The key fact for you, as a Delegate, to know is that NO funds being raised for the 2016 campaign will be used to reduce the 2012 debts shown on our campaign disclosure reports.
I hope this information is helpful, and encourage you to bring any additional questions or concerns to me directly at the convention.
As Libertarians, we have an opportunity in this election to truly make history. It is important that we do it right. National polls are already showing me to be in double digits against Donald Trump and Hillary Clinton — and we haven’t really gotten started yet.
But understand this: Despite all the media attention, polls and excitement, I know that my first task is to earn your vote at the nominating convention in Orlando next weekend. And I am dedicated to that task.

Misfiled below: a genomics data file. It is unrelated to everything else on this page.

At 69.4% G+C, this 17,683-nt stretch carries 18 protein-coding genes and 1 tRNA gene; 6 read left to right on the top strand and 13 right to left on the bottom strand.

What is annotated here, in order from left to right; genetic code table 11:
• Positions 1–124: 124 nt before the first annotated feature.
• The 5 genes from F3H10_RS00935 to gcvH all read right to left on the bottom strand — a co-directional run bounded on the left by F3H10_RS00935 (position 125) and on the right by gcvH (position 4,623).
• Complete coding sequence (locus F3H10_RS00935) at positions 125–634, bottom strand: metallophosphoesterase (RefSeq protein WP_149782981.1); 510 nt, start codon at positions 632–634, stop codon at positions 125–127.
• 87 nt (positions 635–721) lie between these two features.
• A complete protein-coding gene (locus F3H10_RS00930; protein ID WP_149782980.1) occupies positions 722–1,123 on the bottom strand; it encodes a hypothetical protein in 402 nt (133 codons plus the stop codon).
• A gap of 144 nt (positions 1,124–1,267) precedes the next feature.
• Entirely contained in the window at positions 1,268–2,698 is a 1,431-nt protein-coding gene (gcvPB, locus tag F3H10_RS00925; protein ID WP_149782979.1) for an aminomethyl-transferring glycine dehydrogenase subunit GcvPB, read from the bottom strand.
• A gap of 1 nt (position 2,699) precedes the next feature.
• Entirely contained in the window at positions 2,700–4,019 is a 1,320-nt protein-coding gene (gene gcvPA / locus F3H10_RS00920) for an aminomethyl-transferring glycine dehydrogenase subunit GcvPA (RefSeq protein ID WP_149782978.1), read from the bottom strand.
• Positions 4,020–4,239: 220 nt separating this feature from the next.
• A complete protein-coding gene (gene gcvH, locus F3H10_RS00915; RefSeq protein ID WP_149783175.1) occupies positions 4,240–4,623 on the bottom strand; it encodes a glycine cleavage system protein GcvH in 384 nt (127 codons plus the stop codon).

We have taken amazing strides — together — to put the Libertarian Party on the national stage as a serious, credible alternative to the Republicans and Democrats. Next weekend, I am asking you to allow me the honor of taking even greater strides, with your help and support. We have known one another since the days when we were fighting for even the slightest recognition, and I have not forgotten that you were doing the hard work even before it became fashionable, as was I.
I look forward to seeing you in Orlando. Our campaign will be hosting a social event Friday evening. Please join us. Likewise, we will have an “office” set up in Salon I of the convention hotel, and I urge you to stop by. I will be happy to answer any questions you might have.
Gov. Gary Johnson